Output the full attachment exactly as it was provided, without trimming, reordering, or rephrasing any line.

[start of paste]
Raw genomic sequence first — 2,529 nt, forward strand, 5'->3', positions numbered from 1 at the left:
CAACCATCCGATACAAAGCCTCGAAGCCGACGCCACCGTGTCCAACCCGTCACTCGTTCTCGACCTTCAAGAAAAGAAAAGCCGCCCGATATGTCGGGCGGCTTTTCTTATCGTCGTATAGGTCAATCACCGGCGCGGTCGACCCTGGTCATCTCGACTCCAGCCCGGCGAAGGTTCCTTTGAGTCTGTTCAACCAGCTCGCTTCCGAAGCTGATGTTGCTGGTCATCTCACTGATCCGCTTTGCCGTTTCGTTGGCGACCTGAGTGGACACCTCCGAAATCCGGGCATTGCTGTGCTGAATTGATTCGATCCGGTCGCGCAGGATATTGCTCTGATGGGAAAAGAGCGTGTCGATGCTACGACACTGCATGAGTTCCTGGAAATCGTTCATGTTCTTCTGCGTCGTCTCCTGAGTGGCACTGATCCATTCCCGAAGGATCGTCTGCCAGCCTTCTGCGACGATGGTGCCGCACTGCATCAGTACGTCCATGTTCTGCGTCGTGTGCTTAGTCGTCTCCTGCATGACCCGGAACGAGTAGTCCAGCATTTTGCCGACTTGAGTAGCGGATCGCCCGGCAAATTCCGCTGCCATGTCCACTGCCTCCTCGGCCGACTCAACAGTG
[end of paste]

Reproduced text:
Raw genomic sequence first — 2,529 nt, forward strand, 5'->3', positions numbered from 1 at the left:
CAACCATCCGATACAAAGCCTCGAAGCCGACGCCACCGTGTCCAACCCGTCACTCGTTCTCGACCTTCAAGAAAAGAAAAGCCGCCCGATATGTCGGGCGGCTTTTCTTATCGTCGTATAGGTCAATCACCGGCGCGGTCGACCCTGGTCATCTCGACTCCAGCCCGGCGAAGGTTCCTTTGAGTCTGTTCAACCAGCTCGCTTCCGAAGCTGATGTTGCTGGTCATCTCACTGATCCGCTTTGCCGTTTCGTTGGCGACCTGAGTGGACACCTCCGAAATCCGGGCATTGCTGTGCTGAATTGATTCGATCCGGTCGCGCAGGATATTGCTCTGATGGGAAAAGAGCGTGTCGATGCTACGACACTGCATGAGTTCCTGGAAATCGTTCATGTTCTTCTGCGTCGTCTCCTGAGTGGCACTGATCCATTCCCGAAGGATCGTCTGCCAGCCTTCTGCGACGATGGTGCCGCACTGCATCAGTACGTCCATGTTCTGCGTCGTGTGCTTAGTCGTCTCCTGCATGACCCGGAACGAGTAGTCCAGCATTTTGCCGACTTGAGTAGCGGATCGCCCGGCAAATTCCGCTGCCATGTCCACTGCCTCCTCGGCCGACTCAACAGTG